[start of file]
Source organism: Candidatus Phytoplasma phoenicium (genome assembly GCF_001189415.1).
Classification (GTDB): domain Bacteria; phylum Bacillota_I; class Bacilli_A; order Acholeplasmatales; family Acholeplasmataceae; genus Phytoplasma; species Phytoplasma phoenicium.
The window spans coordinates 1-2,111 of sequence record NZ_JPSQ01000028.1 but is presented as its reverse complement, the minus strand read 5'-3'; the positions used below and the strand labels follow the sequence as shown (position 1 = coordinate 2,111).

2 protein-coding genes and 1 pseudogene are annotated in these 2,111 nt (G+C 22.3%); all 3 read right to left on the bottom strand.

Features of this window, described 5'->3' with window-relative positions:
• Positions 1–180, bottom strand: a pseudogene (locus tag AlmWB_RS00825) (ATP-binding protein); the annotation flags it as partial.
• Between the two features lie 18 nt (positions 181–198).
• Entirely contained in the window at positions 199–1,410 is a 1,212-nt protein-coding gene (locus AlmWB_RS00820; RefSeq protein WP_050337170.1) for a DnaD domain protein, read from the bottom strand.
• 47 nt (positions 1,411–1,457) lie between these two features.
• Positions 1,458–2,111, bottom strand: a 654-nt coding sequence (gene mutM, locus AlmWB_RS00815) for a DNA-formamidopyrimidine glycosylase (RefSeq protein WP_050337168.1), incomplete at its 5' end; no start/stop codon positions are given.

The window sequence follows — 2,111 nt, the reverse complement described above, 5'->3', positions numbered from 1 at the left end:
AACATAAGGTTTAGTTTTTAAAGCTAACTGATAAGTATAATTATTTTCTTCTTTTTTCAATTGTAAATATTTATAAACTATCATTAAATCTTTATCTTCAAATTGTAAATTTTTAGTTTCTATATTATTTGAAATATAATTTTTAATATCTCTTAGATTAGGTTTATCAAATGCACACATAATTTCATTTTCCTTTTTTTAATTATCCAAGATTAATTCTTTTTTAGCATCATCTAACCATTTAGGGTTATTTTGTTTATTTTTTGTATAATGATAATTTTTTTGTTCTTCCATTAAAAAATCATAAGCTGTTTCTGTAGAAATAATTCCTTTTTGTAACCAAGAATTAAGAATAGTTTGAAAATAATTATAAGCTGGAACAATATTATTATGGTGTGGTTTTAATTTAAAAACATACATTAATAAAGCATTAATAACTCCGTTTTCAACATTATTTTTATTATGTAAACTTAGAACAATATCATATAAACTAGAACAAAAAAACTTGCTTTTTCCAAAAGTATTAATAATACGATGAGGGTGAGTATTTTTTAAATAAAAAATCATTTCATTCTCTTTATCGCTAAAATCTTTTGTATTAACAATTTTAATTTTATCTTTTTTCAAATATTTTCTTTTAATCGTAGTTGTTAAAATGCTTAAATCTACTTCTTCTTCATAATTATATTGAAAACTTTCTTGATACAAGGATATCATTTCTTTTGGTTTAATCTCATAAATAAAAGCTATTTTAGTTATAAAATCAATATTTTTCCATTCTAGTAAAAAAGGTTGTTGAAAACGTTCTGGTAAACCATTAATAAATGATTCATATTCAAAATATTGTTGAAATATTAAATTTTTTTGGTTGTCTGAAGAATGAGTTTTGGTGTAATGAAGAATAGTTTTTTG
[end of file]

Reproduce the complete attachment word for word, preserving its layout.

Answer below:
Source organism: Candidatus Phytoplasma phoenicium (genome assembly GCF_001189415.1).
Classification (GTDB): domain Bacteria; phylum Bacillota_I; class Bacilli_A; order Acholeplasmatales; family Acholeplasmataceae; genus Phytoplasma; species Phytoplasma phoenicium.
The window spans coordinates 1-2,111 of sequence record NZ_JPSQ01000028.1 but is presented as its reverse complement, the minus strand read 5'-3'; the positions used below and the strand labels follow the sequence as shown (position 1 = coordinate 2,111).

2 protein-coding genes and 1 pseudogene are annotated in these 2,111 nt (G+C 22.3%); all 3 read right to left on the bottom strand.

Features of this window, described 5'->3' with window-relative positions:
• Positions 1–180, bottom strand: a pseudogene (locus tag AlmWB_RS00825) (ATP-binding protein); the annotation flags it as partial.
• Between the two features lie 18 nt (positions 181–198).
• Entirely contained in the window at positions 199–1,410 is a 1,212-nt protein-coding gene (locus AlmWB_RS00820; RefSeq protein WP_050337170.1) for a DnaD domain protein, read from the bottom strand.
• 47 nt (positions 1,411–1,457) lie between these two features.
• Positions 1,458–2,111, bottom strand: a 654-nt coding sequence (gene mutM, locus AlmWB_RS00815) for a DNA-formamidopyrimidine glycosylase (RefSeq protein WP_050337168.1), incomplete at its 5' end; no start/stop codon positions are given.

The window sequence follows — 2,111 nt, the reverse complement described above, 5'->3', positions numbered from 1 at the left end:
AACATAAGGTTTAGTTTTTAAAGCTAACTGATAAGTATAATTATTTTCTTCTTTTTTCAATTGTAAATATTTATAAACTATCATTAAATCTTTATCTTCAAATTGTAAATTTTTAGTTTCTATATTATTTGAAATATAATTTTTAATATCTCTTAGATTAGGTTTATCAAATGCACACATAATTTCATTTTCCTTTTTTTAATTATCCAAGATTAATTCTTTTTTAGCATCATCTAACCATTTAGGGTTATTTTGTTTATTTTTTGTATAATGATAATTTTTTTGTTCTTCCATTAAAAAATCATAAGCTGTTTCTGTAGAAATAATTCCTTTTTGTAACCAAGAATTAAGAATAGTTTGAAAATAATTATAAGCTGGAACAATATTATTATGGTGTGGTTTTAATTTAAAAACATACATTAATAAAGCATTAATAACTCCGTTTTCAACATTATTTTTATTATGTAAACTTAGAACAATATCATATAAACTAGAACAAAAAAACTTGCTTTTTCCAAAAGTATTAATAATACGATGAGGGTGAGTATTTTTTAAATAAAAAATCATTTCATTCTCTTTATCGCTAAAATCTTTTGTATTAACAATTTTAATTTTATCTTTTTTCAAATATTTTCTTTTAATCGTAGTTGTTAAAATGCTTAAATCTACTTCTTCTTCATAATTATATTGAAAACTTTCTTGATACAAGGATATCATTTCTTTTGGTTTAATCTCATAAATAAAAGCTATTTTAGTTATAAAATCAATATTTTTCCATTCTAGTAAAAAAGGTTGTTGAAAACGTTCTGGTAAACCATTAATAAATGATTCATATTCAAAATATTGTTGAAATATTAAATTTTTTTGGTTGTCTGAAGAATGAGTTTTGGTGTAATGAAGAATAGTTTTTTG